--The restriction is provided for and carried out in
terms of law.

--The objective is legitimate.

--The limitation is strictly necessary in a democratic
society to achieve an objective.

--There is no less intrusive and restrictive means
available to achieve the same objective.

--In its implementation, the limitation is not arbitrary,
unreasonable, or discriminatory.

Source: United Nations Economic and Social Council, 1985


1. Clarify the public health purpose.

2. Evaluate likely effectiveness.

3. Is the policy well-targeted?

4. Examine policy for HR burden (benefit?).

5. Least restrictive policy to achieve objective?

6. Base on significant risk standard.

7. Fair administrative procedures.

Source: Gostin and Mann, 1999


Objective                 Public health      Likely effectiveness

1. Prevent patient        Yes                Limited effectiveness,
infecting others                             contingent on hygiene
(specific individuals                        measures in facilities.
at risk)                                     Moreover, most
                                             transmission will have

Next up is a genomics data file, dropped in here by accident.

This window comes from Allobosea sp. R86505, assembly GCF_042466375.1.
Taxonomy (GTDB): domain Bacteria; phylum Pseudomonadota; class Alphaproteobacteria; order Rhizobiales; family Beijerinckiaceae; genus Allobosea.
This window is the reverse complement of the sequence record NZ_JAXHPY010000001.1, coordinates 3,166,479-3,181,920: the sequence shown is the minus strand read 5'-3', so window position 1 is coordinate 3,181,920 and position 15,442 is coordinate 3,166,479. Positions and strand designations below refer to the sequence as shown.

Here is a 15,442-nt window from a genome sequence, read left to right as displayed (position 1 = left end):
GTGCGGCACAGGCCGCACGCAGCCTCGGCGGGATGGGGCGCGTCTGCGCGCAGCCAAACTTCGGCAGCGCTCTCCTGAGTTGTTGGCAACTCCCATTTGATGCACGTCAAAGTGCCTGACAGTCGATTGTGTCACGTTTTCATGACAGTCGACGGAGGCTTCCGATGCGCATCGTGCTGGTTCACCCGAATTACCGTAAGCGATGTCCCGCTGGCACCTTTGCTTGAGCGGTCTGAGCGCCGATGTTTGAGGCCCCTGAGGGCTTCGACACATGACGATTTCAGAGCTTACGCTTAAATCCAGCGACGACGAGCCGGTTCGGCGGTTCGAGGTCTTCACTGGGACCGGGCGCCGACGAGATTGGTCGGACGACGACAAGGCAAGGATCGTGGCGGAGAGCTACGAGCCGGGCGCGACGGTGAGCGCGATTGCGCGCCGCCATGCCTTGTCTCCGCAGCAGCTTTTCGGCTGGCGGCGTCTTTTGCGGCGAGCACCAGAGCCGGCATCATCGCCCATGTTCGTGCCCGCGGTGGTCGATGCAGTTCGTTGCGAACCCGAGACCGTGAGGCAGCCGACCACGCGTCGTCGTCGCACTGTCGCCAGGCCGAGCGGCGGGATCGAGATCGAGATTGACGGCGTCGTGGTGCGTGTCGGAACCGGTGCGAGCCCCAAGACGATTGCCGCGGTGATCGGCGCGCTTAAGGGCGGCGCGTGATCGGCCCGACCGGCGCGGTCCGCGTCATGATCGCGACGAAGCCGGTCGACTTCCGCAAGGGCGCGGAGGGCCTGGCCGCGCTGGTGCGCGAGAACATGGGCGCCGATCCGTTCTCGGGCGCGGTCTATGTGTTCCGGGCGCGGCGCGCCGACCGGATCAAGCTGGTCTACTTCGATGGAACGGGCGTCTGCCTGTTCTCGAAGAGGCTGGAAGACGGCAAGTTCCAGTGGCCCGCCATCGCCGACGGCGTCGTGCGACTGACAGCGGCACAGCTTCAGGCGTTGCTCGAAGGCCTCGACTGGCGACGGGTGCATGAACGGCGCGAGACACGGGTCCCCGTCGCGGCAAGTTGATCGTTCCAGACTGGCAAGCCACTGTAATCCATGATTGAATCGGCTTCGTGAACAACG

occurred by the time
                                             patients require
                                             admission. Only in
                                             specific cases.
                                             alternatives urgent
                                             and possible

2. Prevent transmission   Yes                Nil, given the scale
of XDR in population                         of the TB and HIV
(systems level)                              epidemic in South

3. Ensure adherence       Yes                Questionable. Once XDR
with treatment, which                        positive, little
may contribute to (1)                        prospect of cure
and (2) but not
inevitably so

4. Respond to public      Not as a primary   Not considered
concerns.                 objective
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Title Annotation:tuberculosis
Author:London, Leslie
Publication:South African Journal of Bioethics and Law
Geographic Code:6SOUT
Date:Jun 1, 2008